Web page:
Thursday, 6 February 2014

Theatre review: A Midsummer Night's Dream (Bristol Old Vic / Handspring Puppet Company / Barbican)

One of the directors of War Horse, Tom Morris reunites with South Africa's Handspring Puppet Company for the first time since they created the animals for that global juggernaut. This time their skill at breathing life into inanimate objects is required to bring to life Shakespeare's fairyland of A Midsummer Night's Dream. Two unconnected stories are brought together by the fairies in the woods outside Athens: Lysander and Hermia flee the city and her father's demands that she marry another man. But that man, Demetrius, has followed them, led by Helena, the woman he once loved and who still loves him. A fairy plot to untangle the muddle only makes things worse. Meanwhile the upcoming marriage of Theseus and Hippolyta spurs the city's tradesmen to put on a play to perform at the royal wedding. They rehearse in the woods, where they too fall foul of mischievous spirits.

Vicki Mortimer's design imagines the whole story taking place in some kind of giant workshop, whose bare planks of wood come to life to represent the trees in a wood that's a little bit alive.


Morris' production blurs the lines between Hippolyta and the fairy queen Titania (Saskia Portway) even more than usual, as the Amazon queen becomes a craftswoman of sorts, mistress of the workshop, dressed throughout in overalls. Titania and Oberon are wicker-man statues that she creates as talismans to protect her wedding, and that come to life when Portway and David Ricardo-Pearce as Theseus manipulate the wooden heads to become the fairy king and queen. Oberon hiding the head to represent his invisibility is a neat touch; Titania's prop disappearing throughout her dalliance with Bottom doesn't make any sense. If only it was the sole part of the production that doesn't work.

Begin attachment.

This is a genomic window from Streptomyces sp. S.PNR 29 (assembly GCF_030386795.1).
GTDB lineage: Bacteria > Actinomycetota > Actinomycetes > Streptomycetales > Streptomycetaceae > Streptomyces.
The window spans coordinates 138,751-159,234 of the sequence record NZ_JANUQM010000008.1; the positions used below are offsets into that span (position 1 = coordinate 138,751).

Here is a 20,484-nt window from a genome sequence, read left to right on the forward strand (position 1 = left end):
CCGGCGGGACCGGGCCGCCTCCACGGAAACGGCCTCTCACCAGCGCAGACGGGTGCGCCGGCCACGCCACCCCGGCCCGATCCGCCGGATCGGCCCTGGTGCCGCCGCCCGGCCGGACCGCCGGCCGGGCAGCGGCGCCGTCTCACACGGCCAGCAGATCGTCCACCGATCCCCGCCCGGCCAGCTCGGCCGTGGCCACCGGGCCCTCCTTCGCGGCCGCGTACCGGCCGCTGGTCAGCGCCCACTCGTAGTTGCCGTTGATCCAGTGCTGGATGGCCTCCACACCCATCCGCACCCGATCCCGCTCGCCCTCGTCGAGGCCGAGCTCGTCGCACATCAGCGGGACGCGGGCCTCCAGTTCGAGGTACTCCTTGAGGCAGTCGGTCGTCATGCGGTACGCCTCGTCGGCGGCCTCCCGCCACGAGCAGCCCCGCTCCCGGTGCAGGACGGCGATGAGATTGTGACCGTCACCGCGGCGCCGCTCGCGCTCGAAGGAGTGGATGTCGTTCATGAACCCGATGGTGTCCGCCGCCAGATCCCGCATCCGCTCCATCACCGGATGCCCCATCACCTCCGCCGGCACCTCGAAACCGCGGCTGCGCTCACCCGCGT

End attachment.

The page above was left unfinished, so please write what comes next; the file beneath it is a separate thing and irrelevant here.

Unfortunately there's very little that does work here, and it looks to me like the blame can be aimed squarely at the puppets. (Although with the exception of the fairies, there's very few actual puppets on stage - most of Handspring's contribution in animating the inanimate is in the form of prop-based movement theatre.) A Midsummer Night's Dream has been made to fit the company rather than the other way round, and the play suffers as a result. The programme notes by the creatives cite a confused mass of high concepts that have been applied to the production to showcase the company's skills, and it doesn't seem like much time or energy was left to work on the storytelling or comedy of the play itself.


So we have an astonishingly bland quartet of lovers, with the closest thing to exploring the text's comedy being Alex Felton's Lysander finding every bit of double-entendre in his dialogue after the love-spell takes hold. Oberon and Titania's speeches are declaimed dully and respectfully, all the better to wonder at the pretty props they're waving around, never mind what the words they're saying actually mean. Puck is a dog-like creature made up of junk and operated by three actors, a conceit that should give him a unique personality but actually results in him having none. Only the rude mechanicals occasionally have moments where they come to life, and I don't think it's any coincidence that they're allowed to just get on with their scenes without someone wafting a plank around at them.


They still come up with an underwhelming Pyramus and Thisbe though. The idea behind Bottom's transformation merges the two meanings of the words "ass" to have Miltos Yerolemou literally talking out of his, on a contraption that struck me as another high-concept idea that the company were determined to implement whether it worked or not. Morris is a self-confessed Handspring fanboy and it shows in a production that makes Shakespeare the puppets' bitch, the play a barely-acknowledged backdrop to the staging. It's a long night, made longer by the Barbican's decision to start a nearly-three-hour show at 7:45 (if it had started on time. Which it didn't.)

A Midsummer Night's Dream by William Shakespeare is booking until the 15th of February at the Barbican Theatre.

Running time: 2 hours 50 minutes including interval.

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